Medtronic has treated its first patients in its IN.PACT SFA II study, the company's first US clinical trial for its line of IN.PACT drug-eluting balloons.
The first patients in the study were treated at Washington Hospital, in Fremont, and the St. Vincent Hospital in Indianapolis, US, while Christ Hospital in Cincinnati is planning to treat a patient by next week.
The CE-marked IN.PACT drug-eluting balloons feature a proprietary coating called FreePac, which is a formulation of paclitaxel and urea, an excipient which facilitates absorption of the drug into the vessel wall.
The prospective multicentre randomised controlled trial Medtronic IN.PACT SFA II study is designed to assess the safety and effectiveness of the IN.PACT Admiral drug-eluting balloon for the treatment of peripheral artery disease.
In the IN.PACT SFA II study, patients will be randomised 2:1 for treatment with either Medtronic's IN.PACT Admiral drug-eluting balloon (study arm) or a traditional non-coated angioplasty balloon (control arm).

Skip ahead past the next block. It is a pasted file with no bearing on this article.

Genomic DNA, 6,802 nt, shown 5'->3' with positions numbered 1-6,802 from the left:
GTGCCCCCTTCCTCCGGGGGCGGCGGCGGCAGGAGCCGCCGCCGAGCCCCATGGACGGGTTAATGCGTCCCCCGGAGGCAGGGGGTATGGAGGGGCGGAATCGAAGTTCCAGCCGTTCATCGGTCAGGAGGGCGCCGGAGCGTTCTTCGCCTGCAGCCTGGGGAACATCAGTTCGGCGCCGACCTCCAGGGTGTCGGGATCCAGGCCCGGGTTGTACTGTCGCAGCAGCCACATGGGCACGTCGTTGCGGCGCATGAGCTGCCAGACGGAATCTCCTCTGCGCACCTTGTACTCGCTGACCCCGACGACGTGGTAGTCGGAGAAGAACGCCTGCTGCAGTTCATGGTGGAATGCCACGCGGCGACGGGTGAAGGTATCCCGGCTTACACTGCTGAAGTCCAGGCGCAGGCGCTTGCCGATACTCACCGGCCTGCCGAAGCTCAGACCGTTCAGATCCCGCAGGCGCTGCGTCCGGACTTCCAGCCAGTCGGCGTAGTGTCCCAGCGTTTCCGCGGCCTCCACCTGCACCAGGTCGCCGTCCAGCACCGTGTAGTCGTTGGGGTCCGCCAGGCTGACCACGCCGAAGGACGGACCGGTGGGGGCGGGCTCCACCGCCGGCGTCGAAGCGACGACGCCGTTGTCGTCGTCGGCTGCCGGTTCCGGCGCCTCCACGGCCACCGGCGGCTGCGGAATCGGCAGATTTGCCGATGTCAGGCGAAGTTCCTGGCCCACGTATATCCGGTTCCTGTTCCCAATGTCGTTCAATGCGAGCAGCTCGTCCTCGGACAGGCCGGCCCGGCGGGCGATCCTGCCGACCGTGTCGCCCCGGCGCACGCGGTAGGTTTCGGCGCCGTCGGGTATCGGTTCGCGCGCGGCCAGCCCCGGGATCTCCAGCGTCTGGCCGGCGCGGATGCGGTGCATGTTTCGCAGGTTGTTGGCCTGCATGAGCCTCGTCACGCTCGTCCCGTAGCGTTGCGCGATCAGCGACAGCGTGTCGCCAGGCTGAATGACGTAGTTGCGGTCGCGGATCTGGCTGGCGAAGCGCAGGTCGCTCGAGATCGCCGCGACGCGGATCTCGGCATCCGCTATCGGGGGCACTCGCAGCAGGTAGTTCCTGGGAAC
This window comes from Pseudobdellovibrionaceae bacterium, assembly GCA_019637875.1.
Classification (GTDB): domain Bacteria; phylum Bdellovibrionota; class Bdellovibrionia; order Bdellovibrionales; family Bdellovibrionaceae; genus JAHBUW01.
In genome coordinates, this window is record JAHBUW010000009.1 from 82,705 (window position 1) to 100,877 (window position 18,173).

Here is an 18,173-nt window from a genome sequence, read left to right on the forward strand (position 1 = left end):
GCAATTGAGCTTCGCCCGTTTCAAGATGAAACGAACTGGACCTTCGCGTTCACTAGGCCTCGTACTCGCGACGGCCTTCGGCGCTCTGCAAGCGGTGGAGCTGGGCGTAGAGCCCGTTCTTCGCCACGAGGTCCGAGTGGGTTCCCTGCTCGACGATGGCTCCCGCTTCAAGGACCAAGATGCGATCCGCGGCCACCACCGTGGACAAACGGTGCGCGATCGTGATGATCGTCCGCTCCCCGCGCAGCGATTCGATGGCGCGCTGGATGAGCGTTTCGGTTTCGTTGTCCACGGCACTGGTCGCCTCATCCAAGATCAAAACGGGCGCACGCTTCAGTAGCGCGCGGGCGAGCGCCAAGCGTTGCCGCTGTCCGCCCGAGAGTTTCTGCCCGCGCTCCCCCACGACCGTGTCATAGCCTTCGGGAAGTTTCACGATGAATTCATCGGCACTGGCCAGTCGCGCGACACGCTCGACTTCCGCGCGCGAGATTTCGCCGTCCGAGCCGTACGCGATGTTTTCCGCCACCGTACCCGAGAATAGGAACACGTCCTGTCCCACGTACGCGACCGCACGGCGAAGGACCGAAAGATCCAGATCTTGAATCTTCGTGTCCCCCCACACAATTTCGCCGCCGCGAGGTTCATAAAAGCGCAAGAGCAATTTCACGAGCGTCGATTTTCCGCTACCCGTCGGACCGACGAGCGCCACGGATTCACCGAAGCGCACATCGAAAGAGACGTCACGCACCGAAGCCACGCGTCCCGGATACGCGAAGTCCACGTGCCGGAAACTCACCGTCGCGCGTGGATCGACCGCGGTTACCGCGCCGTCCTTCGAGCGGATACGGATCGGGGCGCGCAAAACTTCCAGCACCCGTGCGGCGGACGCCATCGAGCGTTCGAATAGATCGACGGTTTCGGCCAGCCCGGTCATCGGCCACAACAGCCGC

The trial will also evaluate the effect of the device for treating de novo and non-stented restenotic atherosclerotic lesions in these vessel beds.
Upon completion, the study data will be integrated with those from the Medtronic IN.PACT SFA I study to support a premarket approval (PMA) application to the US Food and Drug Administration (FDA).
The IN.PACT clinical programme will include 24 studies in 4,000 patients and 200 sites across more than 80 countries worldwide, and to date, seven of them have completed enrolment and ten others have begun enrolment.
Medtronic's IN.PACT Admiral drug-eluting balloon is limited to investigational use under an investigational device exemption (IDE), granted by the FDA. Headquartered in Minneapolis, US, Medtronic offers medical technology for the interventional and surgical treatment of cardiovascular disease and cardiac arrhythmias.
Image: The world headquarters of Medtronic in Minnesota, US. Photo: Bobak Ha'Eri.